The U.S. Steel Tower Is the tallest building in Pittsburgh, fourth tallest in Pennsylvania, the 41st tallest in the United States, and 212th tallest in the world. At its time of construction, the architects considered making it the tallest building in the world. Nonetheless, on sunny days (rare in Pittsburgh), the building can be spotted from a little over 50 miles away. Begun in 1967 and completed in 1970 as the U.S. Steel Tower, the name changed to the USX Tower in 1988 and then changed back to the U.S. Steel Tower in 2002. U.S. Steel is still the largest tenant of the Steel Tower (occupying over 500,000 square feet of space), and the building is currently owned and managed by Winthrop Management, a commercial real estate developer.
There are 18 hollow columns in the building filled with a water/antifreeze/rust inhibitor mixture that is meant to stop the spread of a fire and slow the rusting process. It was the first building in the world to use this unique design to inhibit the spread of fires. The distinctive (and massive) steel columns were placed externally rather than internally to exhibit the new Cor-ten steel—manufactured in Pittsburgh—which was resistant to the corrosive effects of rain, snow, and ice. Cor-ten steel resists corrosion by forming a dark brown coat of oxidation over the metal. Unique in its composition, the steel has cut costs by eliminating the need to paint the building or invest in rust prevention maintenance.
Containing over 44,000 tons of steel, the structure creates a striking view first impression with its triangularly indented sides. The roof is said to be the largest in the world at its height or above (it is close to an acre in size). The University of Pittsburgh Medical Center (UPMC) has been a major tenant since 2007, and had its name placed at the top by helicopter in mid-2008. Each Christmas, the U.S. Steel Tower displays a large nativity scene designed by the Pittsburgh architecture firm, L.D. Astorino Companies. It is said to be the only nativity scene in the United States to be directly sanctioned by the Vatican and is the world’s only known replica of the Vatican’s own nativity scene. The display is sponsored by Pittsburgh’s Christian Leaders Fellowship. Noted for its “green” design, the building has received recognition for it low-flow sinks and toilets and low-emitting carpet, furniture, and paint.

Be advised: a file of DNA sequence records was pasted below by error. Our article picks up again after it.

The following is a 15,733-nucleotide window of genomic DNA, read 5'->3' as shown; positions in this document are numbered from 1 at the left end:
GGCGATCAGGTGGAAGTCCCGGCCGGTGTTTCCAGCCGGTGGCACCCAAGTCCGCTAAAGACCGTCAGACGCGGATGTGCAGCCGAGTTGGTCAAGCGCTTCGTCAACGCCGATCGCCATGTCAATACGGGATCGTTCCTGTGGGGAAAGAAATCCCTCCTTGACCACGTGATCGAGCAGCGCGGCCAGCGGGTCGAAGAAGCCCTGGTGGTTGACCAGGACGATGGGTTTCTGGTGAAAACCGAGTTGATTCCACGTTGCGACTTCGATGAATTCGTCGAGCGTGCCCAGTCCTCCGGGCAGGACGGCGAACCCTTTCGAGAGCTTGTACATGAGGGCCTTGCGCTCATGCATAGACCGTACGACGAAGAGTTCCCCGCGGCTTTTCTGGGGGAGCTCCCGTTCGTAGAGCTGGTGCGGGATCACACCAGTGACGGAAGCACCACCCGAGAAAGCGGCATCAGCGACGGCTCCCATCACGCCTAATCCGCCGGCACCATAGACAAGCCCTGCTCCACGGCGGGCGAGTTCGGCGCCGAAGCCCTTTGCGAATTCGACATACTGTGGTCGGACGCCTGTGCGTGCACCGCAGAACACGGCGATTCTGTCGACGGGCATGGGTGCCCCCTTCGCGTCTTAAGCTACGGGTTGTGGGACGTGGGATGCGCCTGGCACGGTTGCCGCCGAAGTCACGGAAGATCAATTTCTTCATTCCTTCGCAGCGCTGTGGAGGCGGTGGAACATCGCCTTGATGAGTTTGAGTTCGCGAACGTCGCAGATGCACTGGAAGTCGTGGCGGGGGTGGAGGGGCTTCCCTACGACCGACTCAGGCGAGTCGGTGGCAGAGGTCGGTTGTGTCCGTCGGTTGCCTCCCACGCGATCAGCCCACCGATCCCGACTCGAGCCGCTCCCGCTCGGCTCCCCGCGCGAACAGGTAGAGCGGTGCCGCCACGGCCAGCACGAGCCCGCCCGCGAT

At the time of its completion, the U.S. Steel Building was the tallest structure in the world outside of buildings in New York City and Philadelphia (it was quickly overtaken by the newly constructed Sears Tower in Chicago). It dwarfs its neighbor and the second tallest building in Pittsburgh, the Mellon Building, by 116 feet. Though it still dominates the Pittsburgh skyline, the U.S. Steel Building falls short of the world’s tallest building, the Burj Khalifa of Dubai, by 1,876 feet! The building—even more imposing when it was first constructed—stands as a monument to the steel city. Though perhaps many would consider the building stark, harsh, and utilitarian, its steel columns convey a simple beauty. Its drab brown exterior is a reminder of the city’s recent past—a time when the entire downtown area was caked in layers of soot from the nearby steel mills. Even though there are many skyscrapers today which are taller, the width and angular design of the U.S. Steel Tower make it an imposing building that immediately catches and holds the eye. To get a full view of the building, it’s best to stand back a few blocks—or perhaps even better to view it from a nearby skyscraper such as the Mellon Building.
The building is 64 total stories and contains 58 elevators. Visitors to the site would do best to park at the Consol Energy Center, and take the free shuttle which has a stop at the U.S. Steel Tower. In order to see more than simply the building itself, visitors might go during the Christmas season (November 21-January 5) to visit the impressive nativity scene. The stable is 64 feet wide, 42 feet high, and 36 feet deep, and weighs around 66,000 pounds. Inside the building, there are several options for dining, including Au bon Pain and the Pittsburgh Grille. Through the lobby, visitors also have access to the metro station, which they can take for free. The building provides services such as a gym to employees of its respective tenants.
By Caleb Fuller